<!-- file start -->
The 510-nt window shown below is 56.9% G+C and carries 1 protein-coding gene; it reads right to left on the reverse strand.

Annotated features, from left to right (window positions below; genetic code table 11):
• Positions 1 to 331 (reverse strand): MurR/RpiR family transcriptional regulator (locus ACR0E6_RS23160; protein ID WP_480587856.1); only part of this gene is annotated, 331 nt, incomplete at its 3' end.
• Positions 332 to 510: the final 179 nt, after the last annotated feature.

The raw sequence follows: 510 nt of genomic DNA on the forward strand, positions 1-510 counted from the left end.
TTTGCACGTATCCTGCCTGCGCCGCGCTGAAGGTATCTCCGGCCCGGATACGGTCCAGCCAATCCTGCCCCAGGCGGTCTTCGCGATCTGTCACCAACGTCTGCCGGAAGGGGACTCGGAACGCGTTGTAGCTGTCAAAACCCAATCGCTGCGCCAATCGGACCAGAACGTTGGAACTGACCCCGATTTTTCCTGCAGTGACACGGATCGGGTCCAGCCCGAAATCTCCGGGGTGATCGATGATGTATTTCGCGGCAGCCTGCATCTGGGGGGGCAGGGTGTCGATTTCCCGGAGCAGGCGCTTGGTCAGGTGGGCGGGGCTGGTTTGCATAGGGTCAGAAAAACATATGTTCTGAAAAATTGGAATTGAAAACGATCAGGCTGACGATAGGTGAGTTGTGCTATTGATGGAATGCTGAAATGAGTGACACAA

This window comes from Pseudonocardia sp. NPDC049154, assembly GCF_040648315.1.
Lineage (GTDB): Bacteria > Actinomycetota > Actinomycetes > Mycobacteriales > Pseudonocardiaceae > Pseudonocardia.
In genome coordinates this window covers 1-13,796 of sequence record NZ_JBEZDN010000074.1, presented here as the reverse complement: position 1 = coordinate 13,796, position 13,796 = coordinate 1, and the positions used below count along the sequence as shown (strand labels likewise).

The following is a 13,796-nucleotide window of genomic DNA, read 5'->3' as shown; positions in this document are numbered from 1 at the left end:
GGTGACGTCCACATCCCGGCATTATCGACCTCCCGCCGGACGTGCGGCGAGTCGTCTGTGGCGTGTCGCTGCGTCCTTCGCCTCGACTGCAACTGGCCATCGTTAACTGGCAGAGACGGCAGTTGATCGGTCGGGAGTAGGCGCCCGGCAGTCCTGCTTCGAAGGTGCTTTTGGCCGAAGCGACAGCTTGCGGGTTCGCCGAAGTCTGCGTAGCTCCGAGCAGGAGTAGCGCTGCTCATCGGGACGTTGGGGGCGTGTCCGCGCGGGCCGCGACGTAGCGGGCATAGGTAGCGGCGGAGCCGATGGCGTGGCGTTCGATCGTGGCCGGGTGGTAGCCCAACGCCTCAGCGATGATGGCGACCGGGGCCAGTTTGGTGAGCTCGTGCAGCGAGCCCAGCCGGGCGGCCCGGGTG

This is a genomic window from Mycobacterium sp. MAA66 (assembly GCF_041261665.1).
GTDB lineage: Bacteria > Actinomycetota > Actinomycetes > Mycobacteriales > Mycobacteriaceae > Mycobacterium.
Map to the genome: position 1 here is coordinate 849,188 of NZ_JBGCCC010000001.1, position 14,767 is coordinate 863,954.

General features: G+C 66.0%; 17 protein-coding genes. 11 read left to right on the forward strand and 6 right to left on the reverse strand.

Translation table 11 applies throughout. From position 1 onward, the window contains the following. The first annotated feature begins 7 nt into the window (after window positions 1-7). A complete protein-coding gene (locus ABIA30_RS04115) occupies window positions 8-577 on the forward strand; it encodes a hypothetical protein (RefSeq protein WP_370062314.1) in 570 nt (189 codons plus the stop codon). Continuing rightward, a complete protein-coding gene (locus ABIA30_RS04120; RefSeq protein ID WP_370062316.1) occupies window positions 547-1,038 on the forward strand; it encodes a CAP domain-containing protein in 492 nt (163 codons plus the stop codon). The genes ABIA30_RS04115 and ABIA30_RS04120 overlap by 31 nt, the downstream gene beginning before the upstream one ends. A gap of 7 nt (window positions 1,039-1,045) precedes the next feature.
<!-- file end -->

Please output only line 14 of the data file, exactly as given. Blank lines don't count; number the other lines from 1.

Map to the genome: position 1 here is coordinate 849,188 of NZ_JBGCCC010000001.1, position 14,767 is coordinate 863,954.